Four Enemies to Becoming a Man of Knowledge
From "The Teachings of Don Juan, a Yaqui Way of Knowledge"
by Carlos Castaneda
As I was getting ready to leave, I decided to ask him once more about the enemies of a man of knowledge. I argued that I could not return for some time, and it would be a good idea to write down what he had to say and then think about it while I was away. He hesitated for a while, but then began to talk.
"When a man starts to learn, he is never clear about his objectives. His purpose is faulty; his intent is vague. He hopes for rewards that will never materialize, for he knows nothing of the hardships of learning. "He slowly begins to learn... bit by bit at first, then in big chunks. And his thoughts soon clash. What he learns is never what he pictured, or imagined, and so he begins to be afraid. Learning is never what one expects. Every step of learning is a new task, and the fear the man is experiencing begins to mount mercilessly, unyieldingly. His purpose becomes a battlefield.
"And thus he has tumbled upon the first of his natural enemies: Fear!
A terrible enemy... treacherous, and difficult to overcome. It remains concealed at every turn of the way, prowling... waiting. And if the man, terrified in its presence, runs away, his enemy will have put an end to his quest." "What will happen to the man if he runs away in fear?" "Nothing happens to him except that he will never learn. He will never become a man of knowledge. He will perhaps be a bully or a harmless, scared man; at any rate, he will be a defeated man. His first enemy will have put an end to his cravings." "And what can he do to overcome fear?" "The answer is very simple. He must not run away. He must defy his fear, and in spite of it he must take the next step in learning, and the next, and the next. He must be fully afraid, and yet he must not stop. That is the rule! And a moment will come when his first enemy retreats. The man begins to feel sure of himself. His intent becomes stronger. Learning is no longer a terrifying task. "When this joyful moment comes, the man can say without hesitation that he has defeated his first natural enemy."
"Does it happen at once, don Juan, or little by little?" "It happens little by little, and yet the fear is vanquished suddenly and fast." "But won’t the man be afraid again if something new happens to him?" "No. Once a man has vanquished fear, he is free from it for the rest of his life because, instead of fear, he has acquired clarity... a clarity of mind which erases fear. By then a man knows his desires; he knows how to satisfy those desires. He can anticipate the new steps of learning, and a sharp clarity surrounds everything. The man feels that nothing is concealed.
"And thus he has encountered his second enemy: Clarity!
That clarity of mind, which is so hard to obtain, dispels fear, but also blinds. "It forces the man never to doubt himself. It gives him the assurance he can do anything he pleases, for he sees clearly into everything. And he is courageous because he is clear, and he stops at nothing because he is clear. But all that is a mistake; it is like something incomplete. If the man yields to this make-believe power, he has succumbed to his second enemy and will fumble with learning. He will rush when he should be patient, or he will be patient when he should rush. And he will fumble with learning until he winds up incapable of learning anything more."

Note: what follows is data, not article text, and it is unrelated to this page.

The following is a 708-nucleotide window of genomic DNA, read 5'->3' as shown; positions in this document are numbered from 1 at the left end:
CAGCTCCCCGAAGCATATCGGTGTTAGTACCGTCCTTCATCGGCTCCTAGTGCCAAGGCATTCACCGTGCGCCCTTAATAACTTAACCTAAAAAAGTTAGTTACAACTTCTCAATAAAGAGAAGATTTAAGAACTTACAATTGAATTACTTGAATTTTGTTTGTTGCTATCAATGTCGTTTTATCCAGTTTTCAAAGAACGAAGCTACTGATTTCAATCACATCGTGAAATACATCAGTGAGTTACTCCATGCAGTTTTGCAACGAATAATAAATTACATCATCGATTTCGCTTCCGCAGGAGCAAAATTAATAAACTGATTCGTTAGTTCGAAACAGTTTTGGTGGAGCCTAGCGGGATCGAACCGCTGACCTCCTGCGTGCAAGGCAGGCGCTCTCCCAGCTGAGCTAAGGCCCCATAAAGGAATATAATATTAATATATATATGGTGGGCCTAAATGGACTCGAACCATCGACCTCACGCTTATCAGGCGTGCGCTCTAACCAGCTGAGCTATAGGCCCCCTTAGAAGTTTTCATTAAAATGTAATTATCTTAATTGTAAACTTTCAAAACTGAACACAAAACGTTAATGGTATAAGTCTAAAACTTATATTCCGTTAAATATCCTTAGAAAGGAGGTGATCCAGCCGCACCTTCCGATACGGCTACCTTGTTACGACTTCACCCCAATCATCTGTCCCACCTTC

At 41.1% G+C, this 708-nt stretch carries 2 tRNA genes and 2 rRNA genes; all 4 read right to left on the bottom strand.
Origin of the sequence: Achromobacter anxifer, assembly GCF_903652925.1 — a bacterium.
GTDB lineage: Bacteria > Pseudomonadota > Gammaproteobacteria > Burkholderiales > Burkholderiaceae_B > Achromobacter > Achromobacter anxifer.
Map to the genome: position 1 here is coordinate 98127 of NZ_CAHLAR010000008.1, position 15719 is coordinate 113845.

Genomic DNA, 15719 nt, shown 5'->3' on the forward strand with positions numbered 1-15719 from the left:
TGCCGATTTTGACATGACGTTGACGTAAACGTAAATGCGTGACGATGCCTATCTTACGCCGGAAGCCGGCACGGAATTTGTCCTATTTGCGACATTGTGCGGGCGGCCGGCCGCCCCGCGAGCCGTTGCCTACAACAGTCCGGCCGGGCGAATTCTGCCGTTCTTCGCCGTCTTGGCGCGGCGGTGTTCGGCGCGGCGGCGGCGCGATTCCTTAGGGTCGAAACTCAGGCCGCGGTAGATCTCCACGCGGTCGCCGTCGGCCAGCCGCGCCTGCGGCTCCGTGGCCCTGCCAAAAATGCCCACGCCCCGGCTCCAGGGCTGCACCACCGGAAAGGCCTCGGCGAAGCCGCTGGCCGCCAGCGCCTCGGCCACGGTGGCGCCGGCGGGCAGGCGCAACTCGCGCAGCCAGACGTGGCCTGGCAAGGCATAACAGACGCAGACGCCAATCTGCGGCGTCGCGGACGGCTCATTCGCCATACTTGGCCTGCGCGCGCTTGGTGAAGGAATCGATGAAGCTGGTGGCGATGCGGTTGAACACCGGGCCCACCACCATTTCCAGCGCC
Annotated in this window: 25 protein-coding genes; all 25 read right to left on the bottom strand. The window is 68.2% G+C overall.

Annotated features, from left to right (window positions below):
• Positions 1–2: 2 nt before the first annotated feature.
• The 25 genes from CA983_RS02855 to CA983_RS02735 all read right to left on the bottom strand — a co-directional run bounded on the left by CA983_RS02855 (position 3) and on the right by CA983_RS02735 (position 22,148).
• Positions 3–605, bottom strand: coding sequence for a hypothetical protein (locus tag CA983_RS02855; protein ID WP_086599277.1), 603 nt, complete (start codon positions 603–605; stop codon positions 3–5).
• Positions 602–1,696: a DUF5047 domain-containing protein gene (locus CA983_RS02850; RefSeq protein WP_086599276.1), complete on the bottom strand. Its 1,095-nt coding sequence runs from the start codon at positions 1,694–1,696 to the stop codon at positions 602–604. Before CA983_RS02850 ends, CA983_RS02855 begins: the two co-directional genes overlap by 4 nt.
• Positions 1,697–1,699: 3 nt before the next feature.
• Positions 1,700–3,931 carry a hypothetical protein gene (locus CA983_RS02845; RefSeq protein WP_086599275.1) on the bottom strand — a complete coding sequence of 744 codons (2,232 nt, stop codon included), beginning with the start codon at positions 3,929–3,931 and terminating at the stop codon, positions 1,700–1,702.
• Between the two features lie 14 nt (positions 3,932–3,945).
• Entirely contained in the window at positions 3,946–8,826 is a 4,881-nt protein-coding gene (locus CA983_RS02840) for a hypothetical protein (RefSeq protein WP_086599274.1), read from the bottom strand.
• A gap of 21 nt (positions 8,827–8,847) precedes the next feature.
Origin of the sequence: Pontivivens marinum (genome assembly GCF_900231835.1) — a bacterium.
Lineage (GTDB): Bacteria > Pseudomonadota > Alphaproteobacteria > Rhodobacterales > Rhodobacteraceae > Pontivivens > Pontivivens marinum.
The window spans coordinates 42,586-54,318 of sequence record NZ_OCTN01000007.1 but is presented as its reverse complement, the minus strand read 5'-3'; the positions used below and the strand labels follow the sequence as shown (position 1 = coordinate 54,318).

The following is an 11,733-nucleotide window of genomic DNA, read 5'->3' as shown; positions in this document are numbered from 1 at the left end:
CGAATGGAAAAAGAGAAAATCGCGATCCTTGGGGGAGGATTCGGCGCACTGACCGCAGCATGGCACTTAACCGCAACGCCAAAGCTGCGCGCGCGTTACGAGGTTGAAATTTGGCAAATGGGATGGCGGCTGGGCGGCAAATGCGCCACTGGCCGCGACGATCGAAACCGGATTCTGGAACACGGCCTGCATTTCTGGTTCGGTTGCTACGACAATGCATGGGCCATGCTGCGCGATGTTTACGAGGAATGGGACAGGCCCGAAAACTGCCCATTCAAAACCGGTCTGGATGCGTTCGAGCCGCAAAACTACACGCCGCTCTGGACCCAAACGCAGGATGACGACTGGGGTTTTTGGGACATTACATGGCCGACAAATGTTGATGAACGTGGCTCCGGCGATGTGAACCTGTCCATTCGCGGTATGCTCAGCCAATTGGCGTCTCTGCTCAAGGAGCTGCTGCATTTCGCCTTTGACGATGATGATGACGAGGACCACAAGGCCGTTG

"What becomes of a man who is defeated in that way, don Juan? Does he die as a result?" "No, he doesn’t die. His second enemy has just stopped him cold from trying to become a man of knowledge; instead, the man may turn into a buoyant warrior, or a clown. Yet the clarity for which he has paid so dearly will never change to darkness and fear again. He will be clear as long as he lives, but he will no longer learn, or yearn for, anything."
"But what does he have to do to avoid being defeated?" "He must do what he did with fear: he must defy his clarity and use it only to see, and wait patiently and measure carefully before taking new steps; he must think, above all, that his clarity is almost a mistake. And a moment will come when he will understand that his clarity was only a point before his eyes. And thus he will have overcome his second enemy, and will arrive at a position where nothing can harm him any more. This will not be a mistake. It will not be only a point before his eyes. It will be true power. "He will know at this point that the power he has been pursuing for so long is finally his. He can do with it whatever he pleases. His ally is at his command. His wish is the rule. He sees all that is around him.
But he has also come across his third enemy: Power!
"Power is the strongest of all enemies. And naturally the easiest thing to do is to give in; after all, the man is truly invincible. He commands; he begins by taking calculated risks, and ends in making rules, because he is a master. "A man at this stage hardly notices his third enemy closing in on him. And suddenly, without knowing, he will certainly have lost the battle. His enemy will have turned him into a cruel, capricious man."